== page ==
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Nov 3rd

Brake Saab 3 cylinder, Two Stroke – Wheel Cylinders ID and Year Applications

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Saab Wheel Cylinders

If you are like me you have some old wheel cylinders around you have no idea what the heck they fit.  I always think I need to save them “just in case” they fit one of my cars.

I know Saab made three types of brake systems for their early cars.  I have my own names for them…they are:

  • Type I  called Shitty, Shitty, Shitty
  • Type II called Shitty, Shitty
  • Type III called just Shitty.

Since it so easy to confuse the Type I from the Type II I did some matching to see if I could make it easier for me to keep them straight in my shop!

It all started when I tried to make sense of the wheel cylinders on my 1957 93.  What the heck is going on here!  The parts on this 1957 Saab make no sense.  The parts books says the right side wheel cylinders should be a #70-62-904 (with a bore size of .9375”), but there is a #71-68-941 (bore size .800”) that was used on 1961 and up cars bolted here right now!  Well that’s what happens with these old Saabs, someone didn’t have the correct part so they substituted an similar part.  This can drive you nuts figuring out the correct parts.  The problem with this mismatched set-up is that the bore size of the two wheel cylinders are different.  Since one bore is .9375” and the other bore is .800” you could have pull issues on this right side.  This particular 1957 93 use to be owed by Larry Williams, and Larry was famous for making “things work” with the wrong parts!  He was a true tinker that could cobble anything together and THEN be able drive it across the country!  I can drive mine across the country too, but only AFTER I know they are in 100% shape to do so…there is only so much “Larry Luck” you can count on.

Some times your front drum size can help you ID the cylinders you can expect to find on your car.  Saab used the 8” front drums from 1950 thru 1958 (up to serial number 49,800 on 93s).  They then switched to 9” Drum front drums starting with serial 49,801 and up.

Besides the bore size difference on the old Saabs, the threads for the brake lines Saab use can be different too, so that only adds to the confusion.  Below is what I have found them to be, but remember these are old cars and many have been altered through their life cycles.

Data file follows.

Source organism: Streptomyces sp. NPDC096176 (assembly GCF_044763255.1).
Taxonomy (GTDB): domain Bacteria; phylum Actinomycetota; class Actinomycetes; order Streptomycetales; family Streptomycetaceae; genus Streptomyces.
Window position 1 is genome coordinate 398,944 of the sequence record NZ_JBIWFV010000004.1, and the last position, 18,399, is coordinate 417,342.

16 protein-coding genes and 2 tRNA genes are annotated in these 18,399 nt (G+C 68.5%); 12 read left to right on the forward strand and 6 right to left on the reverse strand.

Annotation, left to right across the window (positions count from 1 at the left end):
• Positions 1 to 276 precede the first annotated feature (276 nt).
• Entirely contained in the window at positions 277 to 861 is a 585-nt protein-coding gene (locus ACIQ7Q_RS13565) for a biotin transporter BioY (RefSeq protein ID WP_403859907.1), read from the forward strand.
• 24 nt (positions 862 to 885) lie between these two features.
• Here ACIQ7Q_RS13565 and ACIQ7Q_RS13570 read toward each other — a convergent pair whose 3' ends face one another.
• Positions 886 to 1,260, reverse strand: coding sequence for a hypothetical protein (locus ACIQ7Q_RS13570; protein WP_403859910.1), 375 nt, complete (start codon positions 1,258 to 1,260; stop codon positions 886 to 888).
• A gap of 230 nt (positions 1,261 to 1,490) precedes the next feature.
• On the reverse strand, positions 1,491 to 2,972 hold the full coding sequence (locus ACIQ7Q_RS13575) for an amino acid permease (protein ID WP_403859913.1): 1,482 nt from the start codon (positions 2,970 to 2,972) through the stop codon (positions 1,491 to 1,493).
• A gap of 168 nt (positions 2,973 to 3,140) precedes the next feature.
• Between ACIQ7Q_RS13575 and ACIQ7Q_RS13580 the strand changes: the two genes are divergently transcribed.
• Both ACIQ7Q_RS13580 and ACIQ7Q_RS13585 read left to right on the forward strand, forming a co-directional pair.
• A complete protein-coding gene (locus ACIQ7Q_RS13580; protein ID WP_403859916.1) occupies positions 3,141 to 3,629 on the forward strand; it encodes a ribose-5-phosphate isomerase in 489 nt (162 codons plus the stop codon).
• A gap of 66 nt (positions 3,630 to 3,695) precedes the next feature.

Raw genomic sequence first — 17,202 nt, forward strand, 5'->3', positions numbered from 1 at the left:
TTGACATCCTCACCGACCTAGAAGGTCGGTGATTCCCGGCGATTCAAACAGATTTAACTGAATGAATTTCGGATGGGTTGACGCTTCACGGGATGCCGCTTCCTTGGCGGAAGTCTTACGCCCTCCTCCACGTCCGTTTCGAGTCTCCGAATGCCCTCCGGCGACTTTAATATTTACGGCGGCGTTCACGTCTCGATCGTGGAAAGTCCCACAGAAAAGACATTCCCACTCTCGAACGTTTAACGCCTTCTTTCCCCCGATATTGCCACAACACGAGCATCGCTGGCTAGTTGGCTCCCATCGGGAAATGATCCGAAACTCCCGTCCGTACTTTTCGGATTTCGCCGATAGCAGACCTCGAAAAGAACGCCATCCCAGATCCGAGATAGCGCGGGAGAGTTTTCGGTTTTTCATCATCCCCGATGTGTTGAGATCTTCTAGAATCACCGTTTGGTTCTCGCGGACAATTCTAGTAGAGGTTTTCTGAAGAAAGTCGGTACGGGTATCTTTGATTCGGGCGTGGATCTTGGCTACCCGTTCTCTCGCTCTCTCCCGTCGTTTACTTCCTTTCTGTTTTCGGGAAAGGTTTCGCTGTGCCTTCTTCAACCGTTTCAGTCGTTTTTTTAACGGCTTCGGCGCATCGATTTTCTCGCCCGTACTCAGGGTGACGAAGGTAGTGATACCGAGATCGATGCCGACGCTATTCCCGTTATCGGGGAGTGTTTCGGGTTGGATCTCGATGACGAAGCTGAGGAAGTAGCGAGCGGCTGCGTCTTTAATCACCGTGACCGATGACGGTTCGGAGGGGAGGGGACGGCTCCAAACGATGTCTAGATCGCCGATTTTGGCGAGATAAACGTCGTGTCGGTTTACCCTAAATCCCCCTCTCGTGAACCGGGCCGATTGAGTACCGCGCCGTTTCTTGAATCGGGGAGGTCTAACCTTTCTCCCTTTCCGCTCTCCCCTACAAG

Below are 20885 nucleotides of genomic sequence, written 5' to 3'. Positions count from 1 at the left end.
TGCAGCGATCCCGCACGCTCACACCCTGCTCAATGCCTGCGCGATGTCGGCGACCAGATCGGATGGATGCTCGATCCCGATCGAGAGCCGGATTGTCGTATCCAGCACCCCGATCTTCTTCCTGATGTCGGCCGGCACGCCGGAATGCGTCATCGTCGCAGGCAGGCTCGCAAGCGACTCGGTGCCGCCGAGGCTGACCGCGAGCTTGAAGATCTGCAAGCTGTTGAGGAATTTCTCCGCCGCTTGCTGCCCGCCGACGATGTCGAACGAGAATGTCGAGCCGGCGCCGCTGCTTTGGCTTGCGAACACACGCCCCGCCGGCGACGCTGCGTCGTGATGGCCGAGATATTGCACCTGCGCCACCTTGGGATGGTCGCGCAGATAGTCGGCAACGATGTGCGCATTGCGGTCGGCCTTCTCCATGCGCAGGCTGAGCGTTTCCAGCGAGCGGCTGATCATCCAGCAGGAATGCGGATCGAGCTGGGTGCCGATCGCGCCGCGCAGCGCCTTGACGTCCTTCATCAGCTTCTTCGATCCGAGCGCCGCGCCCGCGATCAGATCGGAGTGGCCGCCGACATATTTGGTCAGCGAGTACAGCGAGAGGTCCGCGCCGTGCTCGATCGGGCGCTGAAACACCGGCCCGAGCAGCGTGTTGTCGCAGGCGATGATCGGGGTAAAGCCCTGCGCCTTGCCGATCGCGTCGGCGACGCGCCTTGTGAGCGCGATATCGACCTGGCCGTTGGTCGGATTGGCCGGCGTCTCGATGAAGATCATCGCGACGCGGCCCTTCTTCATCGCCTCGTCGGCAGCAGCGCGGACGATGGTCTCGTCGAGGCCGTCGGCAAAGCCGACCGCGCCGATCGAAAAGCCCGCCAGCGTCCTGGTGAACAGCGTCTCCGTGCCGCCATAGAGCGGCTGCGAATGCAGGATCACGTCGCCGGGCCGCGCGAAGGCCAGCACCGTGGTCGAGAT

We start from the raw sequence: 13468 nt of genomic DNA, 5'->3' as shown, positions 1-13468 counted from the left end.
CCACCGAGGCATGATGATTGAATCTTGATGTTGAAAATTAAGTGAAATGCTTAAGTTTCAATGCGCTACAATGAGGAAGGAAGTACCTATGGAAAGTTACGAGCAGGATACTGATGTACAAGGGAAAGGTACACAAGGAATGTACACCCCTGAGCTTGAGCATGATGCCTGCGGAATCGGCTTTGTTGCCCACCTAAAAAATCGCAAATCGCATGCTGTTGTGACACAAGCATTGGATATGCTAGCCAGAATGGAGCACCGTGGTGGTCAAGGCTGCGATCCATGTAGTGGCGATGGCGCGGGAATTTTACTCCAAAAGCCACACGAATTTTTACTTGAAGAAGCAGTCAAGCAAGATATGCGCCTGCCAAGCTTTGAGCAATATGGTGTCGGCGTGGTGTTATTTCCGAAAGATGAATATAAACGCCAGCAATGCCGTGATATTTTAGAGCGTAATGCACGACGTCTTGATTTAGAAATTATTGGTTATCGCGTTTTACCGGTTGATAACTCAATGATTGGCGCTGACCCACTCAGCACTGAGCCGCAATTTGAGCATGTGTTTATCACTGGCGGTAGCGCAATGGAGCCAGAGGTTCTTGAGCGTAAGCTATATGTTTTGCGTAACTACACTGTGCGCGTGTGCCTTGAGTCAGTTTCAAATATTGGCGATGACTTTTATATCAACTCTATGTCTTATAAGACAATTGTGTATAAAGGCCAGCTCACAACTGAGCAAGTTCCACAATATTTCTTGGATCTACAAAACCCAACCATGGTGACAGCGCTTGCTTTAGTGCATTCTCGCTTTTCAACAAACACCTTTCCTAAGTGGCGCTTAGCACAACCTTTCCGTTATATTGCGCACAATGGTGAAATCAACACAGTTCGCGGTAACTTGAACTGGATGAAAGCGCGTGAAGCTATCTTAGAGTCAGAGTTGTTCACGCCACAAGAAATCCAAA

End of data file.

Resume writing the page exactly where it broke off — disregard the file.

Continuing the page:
To make the thread types easy to ID,

If you have a steel wheel cylinder you need to use plain old US 3/8” x 24 NF threads.

If you get an Aluminum wheel cylinder than you need the British threads (British 3/8” x 18 BSF threads (BSF is British Standard Fine which has a pitch of .055” so they will not interchange with the US 3/8”x18) BSF can also be refered to as “BSW” for British Standard Wintworth)

This holds true for both front and rear wheel cylinders

They also make a brass Y splitter or coupler, and both front and rear bleeders can be brass too, and they all use British threads also.

I have added Saab part numbers where I have them available but really this article was written to ID wheel cylinders off of a visual look rather than part number IDs.

 


 

Model 92, Front, with 8” Drums

1950 (looks like the same wheel cylinder as 1959 93B cylinder)

Aluminum with two studs with British threads inlet

Bore 7/8” or .875”

Need 2 per side but left and right are the same cylinder.

Saab # 70-29-739 right & left (92)

 

 


 

Model 93, Front with 8” Drums

1956 to 1958

Cast Iron with TWO angled inlets that have US threads

Bore is 15/16” or .9375”

Need 2 per side and left side has an L and right has an R

Saab # 70-62-896 Left
70-62-904 Right

 


 


 

Model 93B and 93F and 93GT, Front, with 9” Drums

1959 to mid 1961, Aluminum with two studs with British threads inlet

Note: Bruce Turk’s 1958 uses these wheel cylinders, which begs the question, is the parts book wrong (does happen) or did someone swap Bruce’s out to the later style that also had 9” drums too to improve braking power (most likely) in an earlier Life cycle!

Bore 7/8” or .875”

Need 2 per side but left and right are the same cylinder.

Saab # 70-29-739 right & left

 

 


 

Model 93F and 93 GT and 96/95, Front, 9” Drums)

Mid 1961 to 1963

Cast Iron with ONE angled inlet and ONE flat inlet, both with US threads

Bore 51/64” or .800” and has a wide gap piston for shoe anchor

Need 2 per side and left side has an L and right has an R

Saab # 71-68-933 Left
71-68-941 Right

 

 

 


 

Model 96 and 95, Front, 9” Drums

1964 to 1968

Cast Iron with one angled inlet and one flat inlet, both with US threads

Bore 51/64” or .800” and has a NARROW gap piston for shoe anchor

Need 2 per side and left side has an L and right has an R

Left  # 71-98-591 Left   (or 73-72-782, Lockheed # 110403, or 4241-550, or 36-53 0095)
Right #71-98-609 (or  73-72-790, or 71-98-60, or Lockheed # 110402)

Note: Photo shows “L” for left

 

 


 

Rear Wheel Cylinders

Model 92, 93, 93B, 93F

1950 to 1958 use Bore is 3/4” or .750”

1959 to mid 1961 use Bore is 7/8” or .875”

Aluminum with one inlet that is British threads

Need one per side and both sides are the same cylinder

Saab # 70-89-354   ¾” Bore (Lockheed #106912)
70-63-134   7/8” Bore

 

 


 

Model 93F and 96, Rear

Mid 1961 and up

Cast Iron with dual pistons

Bores can be 5/8” (.625”) or ¾” (.750”)

Saab # 71-80-730 (other numbers used too)

 

 

 

 


 

Brass Y Splitter with British threads
Used many locations from the front to the rear as a splitter.  Mostly on pre 1964 cars.

 

Brass, front wheel bleeder with British threads
Used mainly on the front for Pre 1964 cars.

 

 

 

Brass, rear wheel bleeder with British threads.
Several types of these used manly on the rear axle, Pre 1964 cars.

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